Clinical Focus

  • Pediatric Hospital Medicine
  • Pediatrics

Academic Appointments

Administrative Appointments

  • Physician Lead, Lucile Packard Children's Hospital Performance Improvement (2010 - 2012)
  • Fellowship Director, Stanford University Clinical Excellence Research Center (2011 - Present)
  • Medical Director, Lucile Packard Children's Hospital Performance Improvement (2012 - Present)

Honors & Awards

  • Faculty Teaching Honor Roll with Letter of Teaching Distinction, Faculty Teaching Honor Roll with Letter of Teaching Distinction (2013)
  • Faculty Teaching Honor Roll with Letter of Teaching Distinction, Stanford University School of Medicine (2012)
  • Faculty Teaching Honor Roll, Stanford University School of Medicine (2011)

Boards, Advisory Committees, Professional Organizations

  • Fellow, American Academy of Pediatrics (2011 - Present)
  • Fellow, American College of Physicians (2011 - Present)

Professional Education

  • Residency:University of Michigan Health System (2010) MI
  • Residency:University of Michigan Health System (2009) MI
  • Internship:University of Michigan Health System (2006) MI
  • Medical Education:University of Michigan (2005) MI
  • Board Certification: Pediatrics, American Board of Pediatrics (2009)
  • Board Certification: Internal Medicine, American Board of Internal Medicine (2009)

Research & Scholarship

Current Research and Scholarly Interests

Research interest focuses on improving clinical processes using a "Lean" business strategy and engaging clinicains in systems based clinical improvement efforts.


Stanford Advisees


All Publications

  • Time-driven activity-based costing of multivessel coronary artery bypass grafting across national boundaries to identify improvement opportunities: study protocol. BMJ open Erhun, F., Mistry, B., Platchek, T., Milstein, A., Narayanan, V. G., Kaplan, R. S. 2015; 5 (8)


    Coronary artery bypass graft (CABG) surgery is a well-established, commonly performed treatment for coronary artery disease--a disease that affects over 10% of US adults and is a major cause of morbidity and mortality. In 2005, the mean cost for a CABG procedure among Medicare beneficiaries in the USA was $32, 201 ± $23,059. The same operation reportedly costs less than $2000 to produce in India. The goals of the proposed study are to (1) identify the difference in the costs incurred to perform CABG surgery by three Joint Commission accredited hospitals with reputations for high quality and efficiency and (2) characterise the opportunity to reduce the cost of performing CABG surgery.We use time-driven activity-based costing (TDABC) to quantify the hospitals' costs of producing elective, multivessel CABG. TDABC estimates the costs of a given clinical service by combining information about the process of patient care delivery (specifically, the time and quantity of labour and non-labour resources utilised to perform each activity) with the unit cost of each resource used to provide the care. Resource utilisation was estimated by constructing CABG process maps for each site based on observation of care and staff interviews. Unit costs were calculated as a capacity cost rate, measured as a $/min, for each resource consumed in CABG production. Multiplying together the unit costs and resource quantities and summing across all resources used will produce the average cost of CABG production at each site. We will conclude by conducting a variance analysis of labour costs to reveal opportunities to bend the cost curve for CABG production in the USA.All our methods were exempted from review by the Stanford Institutional Review Board. Results will be published in peer-reviewed journals and presented at scientific meetings.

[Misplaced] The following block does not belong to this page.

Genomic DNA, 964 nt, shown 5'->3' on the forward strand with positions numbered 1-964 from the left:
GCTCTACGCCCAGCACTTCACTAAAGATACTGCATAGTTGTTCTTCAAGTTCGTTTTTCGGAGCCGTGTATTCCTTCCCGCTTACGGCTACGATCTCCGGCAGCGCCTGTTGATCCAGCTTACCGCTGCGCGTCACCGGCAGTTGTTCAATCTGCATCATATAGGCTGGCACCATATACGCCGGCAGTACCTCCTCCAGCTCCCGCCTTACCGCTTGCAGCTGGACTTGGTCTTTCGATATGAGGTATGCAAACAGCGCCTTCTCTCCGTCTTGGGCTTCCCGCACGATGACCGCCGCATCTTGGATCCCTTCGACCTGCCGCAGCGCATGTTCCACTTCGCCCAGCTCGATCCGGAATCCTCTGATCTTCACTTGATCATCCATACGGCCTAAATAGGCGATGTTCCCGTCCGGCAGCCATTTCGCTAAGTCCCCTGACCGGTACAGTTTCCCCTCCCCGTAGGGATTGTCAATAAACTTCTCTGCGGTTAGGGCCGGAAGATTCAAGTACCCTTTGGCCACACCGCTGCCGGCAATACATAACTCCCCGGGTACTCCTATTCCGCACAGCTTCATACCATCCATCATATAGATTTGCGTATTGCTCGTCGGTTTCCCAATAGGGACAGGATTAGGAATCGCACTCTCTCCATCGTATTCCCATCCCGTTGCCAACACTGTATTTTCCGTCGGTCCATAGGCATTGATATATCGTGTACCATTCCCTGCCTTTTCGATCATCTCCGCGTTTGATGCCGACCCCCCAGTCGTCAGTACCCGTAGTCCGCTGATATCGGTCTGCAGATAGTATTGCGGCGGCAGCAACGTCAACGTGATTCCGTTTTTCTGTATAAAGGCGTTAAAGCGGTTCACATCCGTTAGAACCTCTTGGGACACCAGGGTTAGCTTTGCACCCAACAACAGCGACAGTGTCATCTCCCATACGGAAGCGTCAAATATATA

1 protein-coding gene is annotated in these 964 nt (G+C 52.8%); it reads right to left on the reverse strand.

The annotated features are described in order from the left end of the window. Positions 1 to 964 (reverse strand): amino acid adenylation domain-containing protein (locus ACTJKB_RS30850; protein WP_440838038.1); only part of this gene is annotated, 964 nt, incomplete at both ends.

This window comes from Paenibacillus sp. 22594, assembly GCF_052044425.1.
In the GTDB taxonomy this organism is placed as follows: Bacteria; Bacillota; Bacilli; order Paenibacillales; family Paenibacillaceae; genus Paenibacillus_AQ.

View details for DOI 10.1136/bmjopen-2015-008765

    View details for PubMedID 26307621

  • Implementation of Data Drive Heart Rate and Respiratory Rate parameters on a Pediatric Acute Care Unit. Studies in health technology and informatics Goel, V., Poole, S., Kipps, A., Palma, J., Platchek, T., Pageler, N., Longhurst, C., Sharek, P. 2015; 216: 918-?


    The majority of hospital physiologic monitor alarms are not clinically actionable and contribute to alarm fatigue. In 2014, The Joint Commission declared alarm safety as a National Patient Safety Goal and urged prompt action by hospitals to mitigate the issue [1]. It has been demonstrated that vital signs in hospitalized children are quite different from currently accepted reference ranges [2]. Implementation of data-driven, age stratified vital sign parameters (Table 1) for alarms in this patient population could reduce alarm frequency.

    View details for PubMedID 26262220

  • Better Health, Less Spending: Stanford University’s Clinical Excellence Research Center Health Management, Policy and Innovation Platchek, T., Rebitzer, R., Zulman, D., Milstein, A. 2014; 2 (1): 10-17
  • Better Health, Less Spending: Delivery Innovation for Ischemic Cerebrovascular Disease. Stroke; a journal of cerebral circulation Kalanithi, L., Tai, W., Conley, J., Platchek, T., Zulman, D., Milstein, A. 2014

    View details for DOI 10.1161/STROKEAHA.114.006236

    View details for PubMedID 25123221

  • Lean Health Care for the Hospitalist Hospital Medicine Clinics Platchek, T., Kim, C. 2012; 1 (1): e148-160

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